Innovation is key to the development of any medium, video games included. And there's always a large chunk of games vying for the crown, racing to debut the most off-the-wall play mechanic they can think of - or if you're Nintendo, tacking on arm-flailing to a regular game - and every once in a while you end up with something great, something stunning that takes you by surprise and makes you wonder why nobody thought of it till just now.
Dead Space is not that game.
In fact there is precious little new in the game at all. It's in a common genre with a familiar setting and a pretty standard plot. You walk around poorly lit corridors of a creepy spaceship shooting hellish creatures and keeping close tabs on your ammo and health as you nervously await what's behind the next door. There's a wealth of games that are easy to draw direct comparisons to. The atmosphere is distinctly System Shock 2 with a dash of dull, lingering Silent Hill dread. The gameplay is Resident Evil 4 with some of the better bits of Lost Planet. The storytelling is very System-and-Bio-shock. And it's at least as good if not better than all of them.
Glen Schofield and his team at EA Redwood Shores deserve the best kind of acclaim for what they have done here. Instead of trying to reinvent the wheel, or, alternatively, cranking out a feeble clone of a popular game, they have instead created an original IP that takes everything good from all the best examples of the horror game archetype and forges them together in a cohesive, fun, and brilliantly polished whole. Even more impressive is that recognized and ubiquitous gripes - quick time events, escort missions, repetitive hacking mini-games - are very obviously absent. Somebody finally listened.
As engineer Isaac Clarke, you begin the game on a shuttle en route to USG Planetcracker Ishimura - a massive mining vessel designed to extract New England-sized chunks of a planet's crust and process the valuable minerals. They've issued a distress call, are now incommunicado, and what's more, Isaac's girlfriend happens to be on board. It's up to you and your team to find out what went wrong and fix it. This isn't the kind of story you couldn't easily find in any Sci-fi pulp magazine, and it's not full of shocking twists and turns. But it's pretty much classic space horror and serves the purpose of providing an interesting backdrop to the game's events.
Soon enough, the shit hits the fan. The shuttle crashes. The crew is attacked. Isaac gets chased by horribly deformed yet vaguely human creatures and has to run for his life until he finds a mining torch to serve as a weapon, and you slowly acclimate yourself to combat.
Using an over-the-shoulder camera, the game quickly informs you that the quickest way to kill enemies is not to aim at center body mass, but to cut off their limbs. Now honestly, that doesn't make a lot of sense to me. In fact it's pretty damn backwards. But none of that matters once you realize it's fun as hell. Only one of the seven weapons is an actual gun- the rest are mining tools ostensibly designed to slice, burn, or explode their way through solid rock. The enemies in the game are luckily a little more fragile in comparison. All weapons have an alternate fire mode, and you have melee attacks as well. You can punch then backhand a standing enemy. Or even better, you can stomp on a grounded enemy. HARD. Hard enough to rend limbs and heads.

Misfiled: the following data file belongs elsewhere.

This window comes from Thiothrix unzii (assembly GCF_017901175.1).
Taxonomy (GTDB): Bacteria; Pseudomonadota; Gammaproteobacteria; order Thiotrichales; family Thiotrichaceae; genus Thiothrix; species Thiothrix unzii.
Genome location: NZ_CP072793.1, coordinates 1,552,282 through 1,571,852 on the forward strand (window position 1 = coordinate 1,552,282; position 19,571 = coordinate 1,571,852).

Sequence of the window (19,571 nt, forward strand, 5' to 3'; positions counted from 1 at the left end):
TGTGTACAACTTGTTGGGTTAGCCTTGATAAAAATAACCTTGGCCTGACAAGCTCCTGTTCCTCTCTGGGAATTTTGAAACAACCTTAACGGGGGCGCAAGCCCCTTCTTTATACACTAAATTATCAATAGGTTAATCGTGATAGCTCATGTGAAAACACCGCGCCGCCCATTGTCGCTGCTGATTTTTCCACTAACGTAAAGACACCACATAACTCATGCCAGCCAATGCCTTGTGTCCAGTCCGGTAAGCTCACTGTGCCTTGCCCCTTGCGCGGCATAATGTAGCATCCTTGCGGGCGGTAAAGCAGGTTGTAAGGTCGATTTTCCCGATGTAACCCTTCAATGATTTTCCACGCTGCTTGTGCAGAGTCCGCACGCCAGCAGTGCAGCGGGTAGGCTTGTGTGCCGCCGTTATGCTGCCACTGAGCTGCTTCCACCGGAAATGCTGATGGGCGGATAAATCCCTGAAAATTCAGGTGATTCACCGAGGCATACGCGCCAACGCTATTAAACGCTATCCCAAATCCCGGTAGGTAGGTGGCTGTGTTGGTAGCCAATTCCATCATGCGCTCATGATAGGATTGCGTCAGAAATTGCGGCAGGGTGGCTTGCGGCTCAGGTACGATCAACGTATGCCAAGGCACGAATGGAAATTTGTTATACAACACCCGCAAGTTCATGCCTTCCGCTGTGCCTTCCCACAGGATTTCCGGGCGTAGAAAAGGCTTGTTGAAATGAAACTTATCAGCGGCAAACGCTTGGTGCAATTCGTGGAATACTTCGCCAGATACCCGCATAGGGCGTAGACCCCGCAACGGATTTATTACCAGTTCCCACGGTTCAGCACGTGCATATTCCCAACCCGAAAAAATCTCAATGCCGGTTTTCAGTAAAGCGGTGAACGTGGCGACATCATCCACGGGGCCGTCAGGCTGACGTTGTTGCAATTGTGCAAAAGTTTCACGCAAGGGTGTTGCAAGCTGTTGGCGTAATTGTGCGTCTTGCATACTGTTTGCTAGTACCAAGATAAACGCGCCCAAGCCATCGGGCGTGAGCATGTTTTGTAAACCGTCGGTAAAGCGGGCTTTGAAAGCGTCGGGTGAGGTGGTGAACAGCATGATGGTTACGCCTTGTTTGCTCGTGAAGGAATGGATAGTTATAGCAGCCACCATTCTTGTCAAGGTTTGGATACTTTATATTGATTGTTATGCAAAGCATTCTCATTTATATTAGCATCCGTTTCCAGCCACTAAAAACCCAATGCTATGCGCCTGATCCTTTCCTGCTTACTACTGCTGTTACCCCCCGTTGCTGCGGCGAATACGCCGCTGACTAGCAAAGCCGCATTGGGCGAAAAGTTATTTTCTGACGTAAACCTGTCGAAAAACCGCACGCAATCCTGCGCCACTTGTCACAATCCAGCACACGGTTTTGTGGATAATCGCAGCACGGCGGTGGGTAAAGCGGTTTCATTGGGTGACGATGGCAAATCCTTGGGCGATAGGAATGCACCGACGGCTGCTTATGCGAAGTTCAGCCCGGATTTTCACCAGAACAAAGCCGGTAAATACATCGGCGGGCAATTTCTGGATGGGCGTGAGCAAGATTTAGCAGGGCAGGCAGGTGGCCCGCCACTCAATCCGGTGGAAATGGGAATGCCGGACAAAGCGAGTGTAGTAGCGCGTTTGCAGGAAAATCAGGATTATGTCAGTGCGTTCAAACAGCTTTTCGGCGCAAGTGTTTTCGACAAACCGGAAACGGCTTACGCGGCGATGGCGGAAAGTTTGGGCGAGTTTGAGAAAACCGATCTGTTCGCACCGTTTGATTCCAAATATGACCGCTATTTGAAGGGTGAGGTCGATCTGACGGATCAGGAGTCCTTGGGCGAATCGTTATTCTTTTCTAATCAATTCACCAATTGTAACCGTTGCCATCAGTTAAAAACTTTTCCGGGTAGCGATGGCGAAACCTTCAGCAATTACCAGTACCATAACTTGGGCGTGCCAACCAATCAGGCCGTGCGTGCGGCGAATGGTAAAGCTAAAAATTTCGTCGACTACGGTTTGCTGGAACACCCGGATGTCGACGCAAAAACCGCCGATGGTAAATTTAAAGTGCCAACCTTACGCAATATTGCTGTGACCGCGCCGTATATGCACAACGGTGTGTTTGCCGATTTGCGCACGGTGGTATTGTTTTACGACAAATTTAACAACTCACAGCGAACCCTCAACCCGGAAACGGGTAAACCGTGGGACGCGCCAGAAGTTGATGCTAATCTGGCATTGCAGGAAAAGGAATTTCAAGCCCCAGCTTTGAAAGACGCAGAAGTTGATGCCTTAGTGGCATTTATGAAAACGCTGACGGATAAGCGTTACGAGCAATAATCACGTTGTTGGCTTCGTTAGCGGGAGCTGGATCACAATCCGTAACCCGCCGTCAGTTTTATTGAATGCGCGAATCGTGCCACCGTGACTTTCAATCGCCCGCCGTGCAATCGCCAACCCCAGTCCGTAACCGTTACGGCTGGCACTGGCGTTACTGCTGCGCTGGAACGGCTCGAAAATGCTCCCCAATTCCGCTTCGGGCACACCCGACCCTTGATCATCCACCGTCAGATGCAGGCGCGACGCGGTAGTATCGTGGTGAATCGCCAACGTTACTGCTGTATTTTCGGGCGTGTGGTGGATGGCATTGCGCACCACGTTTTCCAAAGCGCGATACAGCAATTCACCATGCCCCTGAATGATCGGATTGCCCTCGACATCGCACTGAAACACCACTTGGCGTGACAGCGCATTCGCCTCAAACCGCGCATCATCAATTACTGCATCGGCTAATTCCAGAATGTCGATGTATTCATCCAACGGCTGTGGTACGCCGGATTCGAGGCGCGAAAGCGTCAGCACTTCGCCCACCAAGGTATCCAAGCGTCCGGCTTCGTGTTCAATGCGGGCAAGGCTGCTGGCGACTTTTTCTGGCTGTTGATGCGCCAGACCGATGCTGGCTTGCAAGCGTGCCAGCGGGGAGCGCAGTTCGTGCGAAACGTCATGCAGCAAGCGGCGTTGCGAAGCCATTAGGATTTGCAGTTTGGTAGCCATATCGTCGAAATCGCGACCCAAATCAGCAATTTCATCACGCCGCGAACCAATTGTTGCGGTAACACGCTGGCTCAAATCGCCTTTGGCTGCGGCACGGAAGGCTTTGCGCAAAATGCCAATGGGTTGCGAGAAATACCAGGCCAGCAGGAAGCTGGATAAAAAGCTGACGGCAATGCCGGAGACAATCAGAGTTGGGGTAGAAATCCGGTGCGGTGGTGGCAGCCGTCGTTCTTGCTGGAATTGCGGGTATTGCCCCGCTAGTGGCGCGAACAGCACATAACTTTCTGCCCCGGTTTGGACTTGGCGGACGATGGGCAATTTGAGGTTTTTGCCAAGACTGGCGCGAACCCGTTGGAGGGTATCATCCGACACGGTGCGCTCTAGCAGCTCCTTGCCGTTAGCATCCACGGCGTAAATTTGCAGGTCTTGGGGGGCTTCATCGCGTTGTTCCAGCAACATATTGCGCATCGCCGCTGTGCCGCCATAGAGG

Soon you acquire a Stasis Module that lets you slow time within a small area - not only does this come in handy for environmental obstacles and puzzles, but it all but freezes enemies, giving you more time to strategically hack off their legs, arms, heads, tentacles and whatever the hell else they grow. All while cackling madly, preferably. Not good enough? Well okay, how about unlimited telekinesis to grab items, manipulate the environment, throw objects at enemies, throw enemies at enemies, or throw a body part of an enemy at the same enemy you tore it off of? The combat mechanic simply never gets old the whole game through, and in the parts where I actually had to just run for it, I was quietly cursing the fact that I couldn't chop off just a few more limbs.
The main progression of the game is very vanilla. Go here, fix this. Find a key for this door. Go grab these parts from all over the level and bring them back here. The goals may be pedestrian, but the atmosphere and combat is so good, I never once cared. There's even a fair amount of backtracking in the game, but careful level design and item placement meant that plenty of new ground was left to explore the second time through, and aside from the regular jump-out-and-bite-you enemies, ambushes varied enough so that there was never the same trick twice in a row. I couldn't be sure what to expect from room to room, even if I had been there before. Beginning to end the game kept upping the ante and keeping it fresh with simple but oft-ignored enemy scripting methods. I'm still shocked that any game dev actually paid this much attention to What Doesn't Suck.